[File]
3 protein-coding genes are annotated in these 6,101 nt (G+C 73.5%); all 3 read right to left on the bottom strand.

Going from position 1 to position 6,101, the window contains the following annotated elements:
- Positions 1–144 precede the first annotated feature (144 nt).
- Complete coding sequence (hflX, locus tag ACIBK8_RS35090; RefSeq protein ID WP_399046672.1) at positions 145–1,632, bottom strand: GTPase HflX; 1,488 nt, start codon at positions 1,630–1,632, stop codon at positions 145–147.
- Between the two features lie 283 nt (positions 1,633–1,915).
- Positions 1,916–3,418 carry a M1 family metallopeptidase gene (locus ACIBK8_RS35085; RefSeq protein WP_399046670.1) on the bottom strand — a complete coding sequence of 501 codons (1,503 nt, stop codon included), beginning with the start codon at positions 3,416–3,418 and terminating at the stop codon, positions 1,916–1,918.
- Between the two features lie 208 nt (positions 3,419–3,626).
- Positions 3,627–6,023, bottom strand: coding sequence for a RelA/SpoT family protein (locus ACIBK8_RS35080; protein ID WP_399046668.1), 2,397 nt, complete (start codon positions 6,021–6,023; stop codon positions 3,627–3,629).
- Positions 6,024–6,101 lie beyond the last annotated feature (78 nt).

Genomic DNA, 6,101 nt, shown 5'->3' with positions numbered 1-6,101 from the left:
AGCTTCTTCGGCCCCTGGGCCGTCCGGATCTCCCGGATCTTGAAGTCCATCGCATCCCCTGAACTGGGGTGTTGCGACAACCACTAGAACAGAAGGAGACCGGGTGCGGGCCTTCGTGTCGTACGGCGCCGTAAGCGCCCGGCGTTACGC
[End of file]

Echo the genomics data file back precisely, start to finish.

3 protein-coding genes are annotated in these 6,101 nt (G+C 73.5%); all 3 read right to left on the bottom strand.

Going from position 1 to position 6,101, the window contains the following annotated elements:
- Positions 1–144 precede the first annotated feature (144 nt).
- Complete coding sequence (hflX, locus tag ACIBK8_RS35090; RefSeq protein ID WP_399046672.1) at positions 145–1,632, bottom strand: GTPase HflX; 1,488 nt, start codon at positions 1,630–1,632, stop codon at positions 145–147.
- Between the two features lie 283 nt (positions 1,633–1,915).
- Positions 1,916–3,418 carry a M1 family metallopeptidase gene (locus ACIBK8_RS35085; RefSeq protein WP_399046670.1) on the bottom strand — a complete coding sequence of 501 codons (1,503 nt, stop codon included), beginning with the start codon at positions 3,416–3,418 and terminating at the stop codon, positions 1,916–1,918.
- Between the two features lie 208 nt (positions 3,419–3,626).
- Positions 3,627–6,023, bottom strand: coding sequence for a RelA/SpoT family protein (locus ACIBK8_RS35080; protein ID WP_399046668.1), 2,397 nt, complete (start codon positions 6,021–6,023; stop codon positions 3,627–3,629).
- Positions 6,024–6,101 lie beyond the last annotated feature (78 nt).

Genomic DNA, 6,101 nt, shown 5'->3' with positions numbered 1-6,101 from the left:
AGCTTCTTCGGCCCCTGGGCCGTCCGGATCTCCCGGATCTTGAAGTCCATCGCATCCCCTGAACTGGGGTGTTGCGACAACCACTAGAACAGAAGGAGACCGGGTGCGGGCCTTCGTGTCGTACGGCGCCGTAAGCGCCCGGCGTTACGC